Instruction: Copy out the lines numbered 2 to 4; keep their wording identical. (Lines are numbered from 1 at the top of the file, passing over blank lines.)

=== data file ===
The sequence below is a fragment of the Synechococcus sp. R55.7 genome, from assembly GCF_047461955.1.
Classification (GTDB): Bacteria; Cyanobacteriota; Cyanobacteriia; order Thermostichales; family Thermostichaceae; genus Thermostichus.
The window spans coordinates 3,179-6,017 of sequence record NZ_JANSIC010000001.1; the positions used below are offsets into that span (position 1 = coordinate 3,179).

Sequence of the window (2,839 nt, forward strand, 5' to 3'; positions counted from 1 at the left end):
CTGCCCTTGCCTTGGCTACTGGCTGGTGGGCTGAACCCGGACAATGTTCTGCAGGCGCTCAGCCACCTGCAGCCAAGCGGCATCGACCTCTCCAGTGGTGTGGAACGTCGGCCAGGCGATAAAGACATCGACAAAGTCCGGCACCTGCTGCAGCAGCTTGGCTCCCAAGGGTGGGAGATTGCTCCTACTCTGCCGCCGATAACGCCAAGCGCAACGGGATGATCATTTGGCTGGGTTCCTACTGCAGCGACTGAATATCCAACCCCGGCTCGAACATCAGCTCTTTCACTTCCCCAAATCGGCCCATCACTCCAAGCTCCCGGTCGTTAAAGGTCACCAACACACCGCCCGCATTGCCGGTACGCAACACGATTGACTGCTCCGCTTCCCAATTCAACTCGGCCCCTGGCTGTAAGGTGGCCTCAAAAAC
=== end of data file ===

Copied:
Classification (GTDB): Bacteria; Cyanobacteriota; Cyanobacteriia; order Thermostichales; family Thermostichaceae; genus Thermostichus.
The window spans coordinates 3,179-6,017 of sequence record NZ_JANSIC010000001.1; the positions used below are offsets into that span (position 1 = coordinate 3,179).

Sequence of the window (2,839 nt, forward strand, 5' to 3'; positions counted from 1 at the left end):